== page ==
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With relish and originality, historian Eaton traces the rise of Persianate culture, introduced to India in the 11th century by dynasties based in eastern Afghanistan.
Protected by vast mountains and seas, the Indian subcontinent might seem a nearly complete and self-contained world with its own religions, philosophies, and social systems. And yet this ancient land and its varied societies experienced prolonged and intense interaction with the peoples and cultures of East and Southeast Asia, Europe, Africa, and especially Central Asia and the Iranian plateau.

Richard M. Eaton tells this extraordinary story with relish and originality, as he traces the rise of Persianate culture, a many-faceted transregional world connected by ever-widening networks across much of Asia. Introduced to India in the eleventh century by dynasties based in eastern Afghanistan, this culture would become progressively indigenized in the time of the great Mughals (sixteenth, seventeenth, and eighteenth centuries). Eaton brilliantly elaborates the complex encounter between India's Sanskrit culture--an equally rich and transregional complex that continued to flourish and grow throughout this period--and Persian culture, which helped shape the Delhi Sultanate, the Mughal Empire, and a host of regional states. This long-term process of cultural interaction is profoundly reflected in the languages, literatures, cuisines, attires, religions, styles of rulership and warfare, science, art, music, and architecture--and more--of South Asia.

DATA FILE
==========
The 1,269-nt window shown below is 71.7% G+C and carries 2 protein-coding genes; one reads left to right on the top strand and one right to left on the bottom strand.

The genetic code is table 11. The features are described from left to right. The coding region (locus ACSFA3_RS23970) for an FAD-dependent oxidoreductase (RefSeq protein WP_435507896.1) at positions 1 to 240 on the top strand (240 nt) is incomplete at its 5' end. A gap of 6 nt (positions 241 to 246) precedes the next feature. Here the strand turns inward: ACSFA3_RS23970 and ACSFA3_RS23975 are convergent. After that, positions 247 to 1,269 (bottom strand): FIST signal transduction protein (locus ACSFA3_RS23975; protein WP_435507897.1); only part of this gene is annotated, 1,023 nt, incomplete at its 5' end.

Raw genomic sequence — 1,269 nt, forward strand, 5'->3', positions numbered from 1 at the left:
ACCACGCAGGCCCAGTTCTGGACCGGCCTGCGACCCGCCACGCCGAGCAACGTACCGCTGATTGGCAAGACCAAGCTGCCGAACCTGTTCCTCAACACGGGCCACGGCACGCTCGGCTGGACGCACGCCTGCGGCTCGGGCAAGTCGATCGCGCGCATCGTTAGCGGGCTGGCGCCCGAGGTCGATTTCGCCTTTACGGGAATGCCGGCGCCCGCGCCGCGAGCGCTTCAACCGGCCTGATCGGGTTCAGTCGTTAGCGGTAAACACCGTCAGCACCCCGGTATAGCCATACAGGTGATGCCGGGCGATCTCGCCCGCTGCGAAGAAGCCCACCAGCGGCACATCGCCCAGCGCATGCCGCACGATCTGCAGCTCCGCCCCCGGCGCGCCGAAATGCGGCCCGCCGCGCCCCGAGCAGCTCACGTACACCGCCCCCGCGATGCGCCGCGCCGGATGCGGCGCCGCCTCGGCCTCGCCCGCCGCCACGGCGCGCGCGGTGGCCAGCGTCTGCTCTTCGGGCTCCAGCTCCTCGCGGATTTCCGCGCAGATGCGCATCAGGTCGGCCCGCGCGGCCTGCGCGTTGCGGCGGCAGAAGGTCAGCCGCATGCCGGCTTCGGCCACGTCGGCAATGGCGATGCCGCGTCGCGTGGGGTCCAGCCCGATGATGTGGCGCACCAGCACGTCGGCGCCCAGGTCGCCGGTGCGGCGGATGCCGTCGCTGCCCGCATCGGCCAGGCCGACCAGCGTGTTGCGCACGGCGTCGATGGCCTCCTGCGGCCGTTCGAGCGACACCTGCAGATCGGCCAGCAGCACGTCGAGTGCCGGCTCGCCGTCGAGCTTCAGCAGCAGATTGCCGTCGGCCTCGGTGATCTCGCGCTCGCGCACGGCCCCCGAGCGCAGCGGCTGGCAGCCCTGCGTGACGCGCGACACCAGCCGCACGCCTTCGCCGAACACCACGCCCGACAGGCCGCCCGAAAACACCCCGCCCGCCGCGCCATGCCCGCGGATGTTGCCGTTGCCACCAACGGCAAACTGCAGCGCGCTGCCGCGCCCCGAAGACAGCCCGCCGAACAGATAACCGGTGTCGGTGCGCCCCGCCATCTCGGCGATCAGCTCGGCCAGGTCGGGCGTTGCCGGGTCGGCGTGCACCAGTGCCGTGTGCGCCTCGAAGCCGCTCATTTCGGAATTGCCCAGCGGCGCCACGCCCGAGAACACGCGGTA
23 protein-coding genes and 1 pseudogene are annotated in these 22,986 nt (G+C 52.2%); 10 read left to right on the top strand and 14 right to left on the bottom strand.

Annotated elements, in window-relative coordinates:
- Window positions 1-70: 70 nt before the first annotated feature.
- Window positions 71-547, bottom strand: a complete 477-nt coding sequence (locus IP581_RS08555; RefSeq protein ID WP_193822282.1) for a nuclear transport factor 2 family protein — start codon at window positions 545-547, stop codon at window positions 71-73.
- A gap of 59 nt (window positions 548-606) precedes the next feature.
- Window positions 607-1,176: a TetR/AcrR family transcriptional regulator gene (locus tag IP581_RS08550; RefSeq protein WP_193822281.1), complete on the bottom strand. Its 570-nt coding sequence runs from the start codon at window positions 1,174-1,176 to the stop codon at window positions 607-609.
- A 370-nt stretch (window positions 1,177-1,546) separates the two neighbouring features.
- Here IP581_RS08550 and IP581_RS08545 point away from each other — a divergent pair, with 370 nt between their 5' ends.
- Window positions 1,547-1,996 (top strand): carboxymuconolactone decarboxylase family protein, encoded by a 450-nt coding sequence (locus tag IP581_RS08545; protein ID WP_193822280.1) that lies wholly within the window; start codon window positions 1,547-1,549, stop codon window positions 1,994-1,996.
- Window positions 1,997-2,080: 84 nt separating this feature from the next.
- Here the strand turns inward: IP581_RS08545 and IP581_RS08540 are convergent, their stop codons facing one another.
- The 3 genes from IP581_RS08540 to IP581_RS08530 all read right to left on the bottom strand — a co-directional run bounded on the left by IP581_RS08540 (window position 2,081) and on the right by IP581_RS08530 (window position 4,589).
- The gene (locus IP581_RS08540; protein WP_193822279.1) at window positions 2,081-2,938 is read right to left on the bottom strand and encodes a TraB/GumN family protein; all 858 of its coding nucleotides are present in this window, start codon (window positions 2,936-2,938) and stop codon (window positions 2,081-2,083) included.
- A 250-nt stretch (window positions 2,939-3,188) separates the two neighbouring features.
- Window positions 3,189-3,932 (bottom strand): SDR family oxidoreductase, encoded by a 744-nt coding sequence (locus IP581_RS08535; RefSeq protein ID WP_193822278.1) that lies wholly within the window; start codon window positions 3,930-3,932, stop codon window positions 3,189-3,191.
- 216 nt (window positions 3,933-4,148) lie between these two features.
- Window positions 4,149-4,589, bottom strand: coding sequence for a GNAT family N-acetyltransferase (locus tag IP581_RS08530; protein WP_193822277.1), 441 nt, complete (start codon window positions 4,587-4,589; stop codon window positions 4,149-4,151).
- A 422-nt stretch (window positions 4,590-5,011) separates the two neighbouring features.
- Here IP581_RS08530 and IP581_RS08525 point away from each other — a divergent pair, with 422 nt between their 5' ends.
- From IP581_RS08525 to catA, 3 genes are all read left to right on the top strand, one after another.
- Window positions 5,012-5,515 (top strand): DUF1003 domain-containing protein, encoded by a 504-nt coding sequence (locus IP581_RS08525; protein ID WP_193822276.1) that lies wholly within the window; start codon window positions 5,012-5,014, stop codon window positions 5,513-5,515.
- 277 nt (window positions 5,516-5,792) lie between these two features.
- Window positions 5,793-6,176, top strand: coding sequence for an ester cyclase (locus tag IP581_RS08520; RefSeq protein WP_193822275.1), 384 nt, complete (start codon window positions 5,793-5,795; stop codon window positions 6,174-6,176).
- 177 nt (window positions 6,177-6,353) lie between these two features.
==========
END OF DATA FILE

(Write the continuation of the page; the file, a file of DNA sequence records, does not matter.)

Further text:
Protected by vast mountains and seas, the Indian subcontinent might seem a nearly complete and self-contained world with its own religions, philosophies, and social systems. And yet this ancient land and its varied societies experienced prolonged and intense interaction with the peoples and cultures of East and Southeast Asia, Europe, Africa, and especially Central Asia and the Iranian plateau.

Richard M. Eaton tells this extraordinary story with relish and originality, as he traces the rise of Persianate culture, a many-faceted transregional world connected by ever-widening networks across much of Asia. Introduced to India in the eleventh century by dynasties based in eastern Afghanistan, this culture would become progressively indigenized in the time of the great Mughals (sixteenth, seventeenth, and eighteenth centuries). Eaton brilliantly elaborates the complex encounter between India's Sanskrit culture--an equally rich and transregional complex that continued to flourish and grow throughout this period--and Persian culture, which helped shape the Delhi Sultanate, the Mughal Empire, and a host of regional states. This long-term process of cultural interaction is profoundly reflected in the languages, literatures, cuisines, attires, religions, styles of rulership and warfare, science, art, music, and architecture--and more--of South Asia.